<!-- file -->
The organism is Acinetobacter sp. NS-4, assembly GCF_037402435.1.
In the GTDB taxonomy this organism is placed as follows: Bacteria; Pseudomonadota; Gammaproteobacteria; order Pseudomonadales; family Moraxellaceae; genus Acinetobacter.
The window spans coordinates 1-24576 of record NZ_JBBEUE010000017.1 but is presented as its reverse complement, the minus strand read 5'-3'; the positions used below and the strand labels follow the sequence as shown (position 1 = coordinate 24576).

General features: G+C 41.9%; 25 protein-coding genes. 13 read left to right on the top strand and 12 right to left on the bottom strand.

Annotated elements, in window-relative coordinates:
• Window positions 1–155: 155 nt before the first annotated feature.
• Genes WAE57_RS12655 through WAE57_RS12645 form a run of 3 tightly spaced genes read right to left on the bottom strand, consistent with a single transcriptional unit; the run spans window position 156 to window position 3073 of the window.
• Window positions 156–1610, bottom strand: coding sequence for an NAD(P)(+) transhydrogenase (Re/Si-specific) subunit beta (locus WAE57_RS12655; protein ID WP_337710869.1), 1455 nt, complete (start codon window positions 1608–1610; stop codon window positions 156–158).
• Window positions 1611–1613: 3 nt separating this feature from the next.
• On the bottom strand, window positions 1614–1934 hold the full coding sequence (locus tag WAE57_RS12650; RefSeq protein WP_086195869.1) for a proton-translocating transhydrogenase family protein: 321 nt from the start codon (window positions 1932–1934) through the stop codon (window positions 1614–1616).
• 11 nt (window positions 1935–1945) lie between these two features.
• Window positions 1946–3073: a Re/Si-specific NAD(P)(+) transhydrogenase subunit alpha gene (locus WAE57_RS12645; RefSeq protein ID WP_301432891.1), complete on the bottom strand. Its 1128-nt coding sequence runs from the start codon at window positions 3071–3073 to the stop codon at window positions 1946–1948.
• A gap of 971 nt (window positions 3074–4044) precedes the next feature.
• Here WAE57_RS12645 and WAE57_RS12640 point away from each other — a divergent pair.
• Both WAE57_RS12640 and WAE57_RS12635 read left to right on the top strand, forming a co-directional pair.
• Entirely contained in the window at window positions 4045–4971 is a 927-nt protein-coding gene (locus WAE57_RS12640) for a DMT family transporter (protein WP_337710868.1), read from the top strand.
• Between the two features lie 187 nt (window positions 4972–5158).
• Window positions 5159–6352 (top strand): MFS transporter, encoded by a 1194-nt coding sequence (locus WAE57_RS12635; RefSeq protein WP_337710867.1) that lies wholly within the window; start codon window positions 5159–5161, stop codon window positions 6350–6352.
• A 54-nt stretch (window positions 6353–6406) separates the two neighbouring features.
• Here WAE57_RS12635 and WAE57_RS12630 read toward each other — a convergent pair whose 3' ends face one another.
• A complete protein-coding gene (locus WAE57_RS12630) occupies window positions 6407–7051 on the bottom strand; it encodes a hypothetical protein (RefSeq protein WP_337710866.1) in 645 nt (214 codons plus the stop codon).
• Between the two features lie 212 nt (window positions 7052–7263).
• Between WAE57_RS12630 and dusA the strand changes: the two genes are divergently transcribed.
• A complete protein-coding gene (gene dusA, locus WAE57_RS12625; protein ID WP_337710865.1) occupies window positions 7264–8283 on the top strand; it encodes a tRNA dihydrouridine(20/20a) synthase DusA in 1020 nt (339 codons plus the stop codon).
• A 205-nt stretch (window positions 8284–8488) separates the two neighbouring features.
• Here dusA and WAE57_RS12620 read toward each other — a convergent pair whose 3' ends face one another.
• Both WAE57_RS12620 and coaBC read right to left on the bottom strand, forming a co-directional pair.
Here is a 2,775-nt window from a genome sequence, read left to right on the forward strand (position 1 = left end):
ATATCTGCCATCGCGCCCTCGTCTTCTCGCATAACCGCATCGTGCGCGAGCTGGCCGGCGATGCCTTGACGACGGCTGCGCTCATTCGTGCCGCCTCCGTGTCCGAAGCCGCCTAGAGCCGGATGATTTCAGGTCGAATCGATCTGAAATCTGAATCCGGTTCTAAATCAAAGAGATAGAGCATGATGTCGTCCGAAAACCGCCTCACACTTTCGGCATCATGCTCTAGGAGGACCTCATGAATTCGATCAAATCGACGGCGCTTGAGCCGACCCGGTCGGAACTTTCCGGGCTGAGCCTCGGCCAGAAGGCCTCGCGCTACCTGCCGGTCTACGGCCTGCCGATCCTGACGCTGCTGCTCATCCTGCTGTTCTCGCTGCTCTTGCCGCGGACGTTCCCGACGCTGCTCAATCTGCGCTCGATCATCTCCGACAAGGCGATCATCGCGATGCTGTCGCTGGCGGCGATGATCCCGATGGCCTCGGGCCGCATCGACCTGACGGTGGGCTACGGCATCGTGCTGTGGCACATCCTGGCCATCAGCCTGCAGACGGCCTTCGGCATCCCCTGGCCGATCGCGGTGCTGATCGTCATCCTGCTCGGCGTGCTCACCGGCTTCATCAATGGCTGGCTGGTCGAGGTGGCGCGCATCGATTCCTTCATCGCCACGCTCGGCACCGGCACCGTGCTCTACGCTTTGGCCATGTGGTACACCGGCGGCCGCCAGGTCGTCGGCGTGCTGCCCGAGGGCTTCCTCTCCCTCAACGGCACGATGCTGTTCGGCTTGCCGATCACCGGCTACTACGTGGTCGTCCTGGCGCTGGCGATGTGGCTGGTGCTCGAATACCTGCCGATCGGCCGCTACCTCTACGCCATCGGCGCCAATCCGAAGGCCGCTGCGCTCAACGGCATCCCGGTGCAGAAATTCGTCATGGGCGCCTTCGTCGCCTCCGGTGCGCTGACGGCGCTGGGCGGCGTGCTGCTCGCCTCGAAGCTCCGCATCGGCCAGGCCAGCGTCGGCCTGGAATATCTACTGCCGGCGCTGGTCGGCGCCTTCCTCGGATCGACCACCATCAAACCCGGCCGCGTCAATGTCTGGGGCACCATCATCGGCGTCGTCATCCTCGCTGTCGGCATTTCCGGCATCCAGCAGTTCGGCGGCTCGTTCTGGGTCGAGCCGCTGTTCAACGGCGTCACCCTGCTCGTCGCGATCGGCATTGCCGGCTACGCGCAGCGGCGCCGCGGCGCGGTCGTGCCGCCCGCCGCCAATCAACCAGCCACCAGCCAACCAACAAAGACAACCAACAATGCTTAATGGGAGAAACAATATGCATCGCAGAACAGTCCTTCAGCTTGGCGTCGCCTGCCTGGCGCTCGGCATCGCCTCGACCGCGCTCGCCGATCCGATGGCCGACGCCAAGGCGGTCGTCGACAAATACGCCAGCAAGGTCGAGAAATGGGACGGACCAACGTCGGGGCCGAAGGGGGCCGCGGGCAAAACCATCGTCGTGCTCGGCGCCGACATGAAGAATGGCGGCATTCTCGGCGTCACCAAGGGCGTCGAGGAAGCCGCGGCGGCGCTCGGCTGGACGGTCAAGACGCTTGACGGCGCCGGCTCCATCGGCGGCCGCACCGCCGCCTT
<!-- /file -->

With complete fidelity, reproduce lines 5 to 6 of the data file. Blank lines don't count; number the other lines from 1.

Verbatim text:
Annotated elements, in window-relative coordinates:
• Window positions 1–155: 155 nt before the first annotated feature.